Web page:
RxRedux

Zeyad Gasser
Jul 20, 2017 · 5 min read

A library that manages state for your Activities, Fragments & views easily. Find it here on Github.

Problem

Writing Android apps is a challenging task. Mobile apps being reactive by nature, in big projects, using MVP or MVVM is not enough. Having multiple sources of data can end us up in weird states that are hard to trace and reproduce.

Solution

State Management is a nice elegant solution. It requires a small change in approaching problems and solving them. Design Patterns that achieve this have been called MVI, Redux and Cycle but they are all basically the same principal. Welcome RxRedux, a library that applies this pattern with minimal boiler plate. Jake Wharton and Hannes Dorfmann have talked and written about the pattern and its benefits.

RxRedux

RxRedux builds upon the MVVM pattern. View Models in MVVM expose observables to your views, in which they subscribe or unsubscribe depending on the life cycle state. Every observable emits data from a different source and our view has to react to these changes accordingly. Also some of these observables are triggered by user inputs. To achieve state management, we group all of those observables into 1 observable that returns a UIState that the view just needs to display. As well as merging all our events into 1 observable. So ViewModels observe events (User input, LifeCycle, etc) and expose an observable that emits UI States.

UIState are data classes that hold data about your view. Like a list of items to be shown in a RecyclerView, ids of items selected, etc. Its good practice to make this objects Immutable and Parcelable.

public class UserListState implements Parcelable {
List<User> users;
... private UserListState(Builder builder) {
users = builder.users;
}

static Builder builder() {
return new Builder();
}

...
static class Builder {
...
}
}

Getting Started

Using RxRedux is very simple. Just 3 steps :)

Step 1

Project root build.gradle

allprojects {
repositories {
maven { url 'https://jitpack.io' }
maven { url 'https://maven.google.com' }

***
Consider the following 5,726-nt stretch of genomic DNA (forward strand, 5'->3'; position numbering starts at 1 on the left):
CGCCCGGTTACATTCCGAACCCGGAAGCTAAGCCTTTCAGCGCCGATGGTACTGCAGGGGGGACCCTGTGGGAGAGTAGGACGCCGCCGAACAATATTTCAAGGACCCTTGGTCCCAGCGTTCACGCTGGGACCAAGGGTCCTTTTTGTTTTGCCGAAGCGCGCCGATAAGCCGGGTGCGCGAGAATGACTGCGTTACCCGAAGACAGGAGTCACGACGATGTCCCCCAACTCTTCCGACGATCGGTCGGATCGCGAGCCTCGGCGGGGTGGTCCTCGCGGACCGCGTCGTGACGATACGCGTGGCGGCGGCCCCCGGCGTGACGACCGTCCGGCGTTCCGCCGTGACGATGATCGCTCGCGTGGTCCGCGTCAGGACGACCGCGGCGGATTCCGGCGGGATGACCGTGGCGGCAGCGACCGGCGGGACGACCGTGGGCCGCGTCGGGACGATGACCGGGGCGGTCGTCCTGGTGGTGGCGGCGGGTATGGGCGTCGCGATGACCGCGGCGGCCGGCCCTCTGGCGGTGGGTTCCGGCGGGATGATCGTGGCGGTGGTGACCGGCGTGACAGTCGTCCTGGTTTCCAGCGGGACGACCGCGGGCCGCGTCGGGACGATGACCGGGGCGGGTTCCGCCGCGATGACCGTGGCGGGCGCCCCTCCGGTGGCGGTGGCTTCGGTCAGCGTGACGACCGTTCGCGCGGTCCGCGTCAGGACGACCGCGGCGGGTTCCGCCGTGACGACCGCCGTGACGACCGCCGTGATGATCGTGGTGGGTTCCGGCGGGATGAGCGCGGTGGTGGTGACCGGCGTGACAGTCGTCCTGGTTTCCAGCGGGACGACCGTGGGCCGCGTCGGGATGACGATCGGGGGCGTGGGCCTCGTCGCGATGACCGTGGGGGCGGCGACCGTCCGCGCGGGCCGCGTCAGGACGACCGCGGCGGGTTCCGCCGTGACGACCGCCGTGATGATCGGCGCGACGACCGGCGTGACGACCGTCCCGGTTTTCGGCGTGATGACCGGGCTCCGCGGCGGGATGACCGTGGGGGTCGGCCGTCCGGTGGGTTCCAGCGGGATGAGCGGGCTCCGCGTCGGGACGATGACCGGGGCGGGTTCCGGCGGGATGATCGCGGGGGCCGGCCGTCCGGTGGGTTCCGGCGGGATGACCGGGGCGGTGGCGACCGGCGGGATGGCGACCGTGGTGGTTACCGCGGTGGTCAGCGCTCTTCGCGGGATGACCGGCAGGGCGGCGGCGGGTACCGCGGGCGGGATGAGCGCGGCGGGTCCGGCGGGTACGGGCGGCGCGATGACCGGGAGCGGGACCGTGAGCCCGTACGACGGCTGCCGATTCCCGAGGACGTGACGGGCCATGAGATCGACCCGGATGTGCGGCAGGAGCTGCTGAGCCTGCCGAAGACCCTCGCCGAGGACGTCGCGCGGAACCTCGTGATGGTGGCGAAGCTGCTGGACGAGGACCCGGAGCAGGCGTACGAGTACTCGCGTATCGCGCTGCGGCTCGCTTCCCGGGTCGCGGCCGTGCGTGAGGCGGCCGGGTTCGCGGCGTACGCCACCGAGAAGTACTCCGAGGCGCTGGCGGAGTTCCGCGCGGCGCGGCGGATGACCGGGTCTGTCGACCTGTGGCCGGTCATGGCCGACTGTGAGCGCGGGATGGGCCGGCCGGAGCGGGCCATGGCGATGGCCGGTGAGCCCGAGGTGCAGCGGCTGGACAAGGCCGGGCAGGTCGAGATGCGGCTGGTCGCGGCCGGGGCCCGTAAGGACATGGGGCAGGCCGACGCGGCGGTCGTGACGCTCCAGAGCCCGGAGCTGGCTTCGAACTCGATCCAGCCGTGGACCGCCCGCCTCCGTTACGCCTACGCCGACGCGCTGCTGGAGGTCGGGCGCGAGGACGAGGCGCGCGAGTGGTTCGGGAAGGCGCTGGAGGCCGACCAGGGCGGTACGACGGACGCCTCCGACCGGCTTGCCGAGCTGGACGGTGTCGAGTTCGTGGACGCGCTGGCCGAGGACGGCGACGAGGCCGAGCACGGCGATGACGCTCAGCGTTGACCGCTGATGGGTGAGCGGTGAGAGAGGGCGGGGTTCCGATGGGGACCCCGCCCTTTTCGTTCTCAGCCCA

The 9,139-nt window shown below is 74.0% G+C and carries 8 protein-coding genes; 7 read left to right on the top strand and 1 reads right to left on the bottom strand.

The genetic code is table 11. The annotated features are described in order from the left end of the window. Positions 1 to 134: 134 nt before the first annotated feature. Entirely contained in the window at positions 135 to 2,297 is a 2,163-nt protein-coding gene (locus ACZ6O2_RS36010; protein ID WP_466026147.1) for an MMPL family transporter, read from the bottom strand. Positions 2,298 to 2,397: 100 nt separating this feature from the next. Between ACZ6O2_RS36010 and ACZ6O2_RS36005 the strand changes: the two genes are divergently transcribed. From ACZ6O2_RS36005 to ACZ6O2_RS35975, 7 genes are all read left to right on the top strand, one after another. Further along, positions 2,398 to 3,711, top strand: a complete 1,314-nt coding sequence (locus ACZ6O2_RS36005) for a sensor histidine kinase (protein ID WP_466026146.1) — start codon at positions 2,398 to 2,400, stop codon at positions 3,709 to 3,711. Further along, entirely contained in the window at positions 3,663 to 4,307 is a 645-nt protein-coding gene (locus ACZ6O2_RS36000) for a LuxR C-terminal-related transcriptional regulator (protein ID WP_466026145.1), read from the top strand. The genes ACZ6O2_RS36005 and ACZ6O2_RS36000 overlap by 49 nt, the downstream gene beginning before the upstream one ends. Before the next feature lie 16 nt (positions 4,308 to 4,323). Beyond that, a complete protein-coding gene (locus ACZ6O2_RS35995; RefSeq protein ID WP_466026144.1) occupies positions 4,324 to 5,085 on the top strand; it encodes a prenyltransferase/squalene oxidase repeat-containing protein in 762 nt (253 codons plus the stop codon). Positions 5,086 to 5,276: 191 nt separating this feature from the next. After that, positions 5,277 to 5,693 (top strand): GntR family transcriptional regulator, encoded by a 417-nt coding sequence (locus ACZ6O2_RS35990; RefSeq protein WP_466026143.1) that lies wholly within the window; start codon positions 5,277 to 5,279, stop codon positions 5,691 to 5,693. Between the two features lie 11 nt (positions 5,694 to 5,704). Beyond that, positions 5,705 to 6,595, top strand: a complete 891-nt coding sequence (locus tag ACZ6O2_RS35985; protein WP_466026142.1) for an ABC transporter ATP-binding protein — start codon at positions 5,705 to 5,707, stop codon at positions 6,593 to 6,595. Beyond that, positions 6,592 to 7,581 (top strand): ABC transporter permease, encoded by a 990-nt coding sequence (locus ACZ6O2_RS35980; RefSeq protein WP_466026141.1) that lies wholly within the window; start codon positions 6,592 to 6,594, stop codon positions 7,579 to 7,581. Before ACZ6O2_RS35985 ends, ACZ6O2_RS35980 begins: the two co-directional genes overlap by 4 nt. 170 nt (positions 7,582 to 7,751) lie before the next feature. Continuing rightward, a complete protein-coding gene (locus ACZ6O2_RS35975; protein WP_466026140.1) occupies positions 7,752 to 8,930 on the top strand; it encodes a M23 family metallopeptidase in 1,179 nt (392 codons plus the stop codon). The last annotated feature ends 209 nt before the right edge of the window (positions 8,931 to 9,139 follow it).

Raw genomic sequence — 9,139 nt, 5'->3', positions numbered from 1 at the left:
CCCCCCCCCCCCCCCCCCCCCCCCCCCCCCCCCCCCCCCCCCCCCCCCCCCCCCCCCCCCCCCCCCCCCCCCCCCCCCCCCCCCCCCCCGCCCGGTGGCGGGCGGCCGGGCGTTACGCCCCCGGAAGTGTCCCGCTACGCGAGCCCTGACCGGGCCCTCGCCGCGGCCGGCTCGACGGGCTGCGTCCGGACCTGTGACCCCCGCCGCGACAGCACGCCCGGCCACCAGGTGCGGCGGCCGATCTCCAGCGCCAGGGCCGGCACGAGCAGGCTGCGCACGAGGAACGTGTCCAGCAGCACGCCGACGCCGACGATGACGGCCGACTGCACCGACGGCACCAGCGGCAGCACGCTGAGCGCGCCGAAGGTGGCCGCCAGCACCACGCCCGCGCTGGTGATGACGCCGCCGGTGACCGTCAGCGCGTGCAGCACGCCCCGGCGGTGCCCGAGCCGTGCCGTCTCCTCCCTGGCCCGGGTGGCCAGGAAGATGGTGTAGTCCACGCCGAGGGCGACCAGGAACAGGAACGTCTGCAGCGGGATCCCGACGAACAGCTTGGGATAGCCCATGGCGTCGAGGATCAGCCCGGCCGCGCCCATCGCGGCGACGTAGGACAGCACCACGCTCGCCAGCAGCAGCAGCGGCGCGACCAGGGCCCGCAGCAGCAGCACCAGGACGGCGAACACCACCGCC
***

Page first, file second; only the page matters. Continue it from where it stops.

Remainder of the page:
}
}

Module build.gradle

dependencies {
compile 'com.github.Zeyad-37:RxRedux:2.1.2'
}

Step 2

All your ViewModels will need to extend BaseViewModel<S>. S is your UIState as shown earlier. There are two abstract methods that you will need to implement. First, an stateReducer<S> and an eventsToActionsMapper, explanation coming shortly.

PS. BaseViewModel extends ViewModel from Android Architecture Components

@Override
public StateReducer<UserListState> stateReducer() {
return (newResult, event, currentStateBundle) -> {
List<User> users;
if (currentStateBundle == null || currentStateBundle.getUsers() == null)
users = new ArrayList<>();
else users = currentStateBundle.getUsers();
switch (event) {
case "GetPaginatedUsersEvent":
users.addAll((List) newResult);
break;
case "DeleteUsersEvent":
users = Observable.fromIterable(users)
.filter(user -> !((List) newResult).contains(user.getLogin()))
.distinct().toList().blockingGet();
break;
default:
break;
}
return UserListState.builder()
.users(users)
.build();
};
}

The StateReducer is an interface that you implement that handles how your view should transition from one success state to the other, given a new result, name of the event that triggered that result and the current UIState.

Secondly, your EventsToActionsMapper.

@Override
public Function<BaseEvent, Flowable<?>> mapEventsToActions() {
return event -> {
Flowable executable = Flowable.empty();
if (event instanceof GetPaginatedUsersEvent) {
executable = getUsers(((GetPaginatedUsersEvent) event).getLastId());
} else if (event instanceof DeleteUsersEvent) {
executable = deleteCollection(((DeleteUsersEvent) event).getSelectedItemsIds());
}
return executable;
};
}

This is a simple mapping function that links everyEvent with its corresponding executable function. The rest of the class holds your executables which are methods that return observables.

Step 3

Your Activities or Fragments need to extend BaseActivity<UIState, ViewModel> or BaseFragment<UIState, ViewModel>. These base classes handle life cycle events of the events and uiStates streams and their consumption, handling savedInstanceState. You will need to implement 7 methods.

First method: initialize(). You should insatiate all your dependencies here, including your ViewModels.

Second method: setupUI(boolean isNew). Here you setContentView() and all other ui related stuff.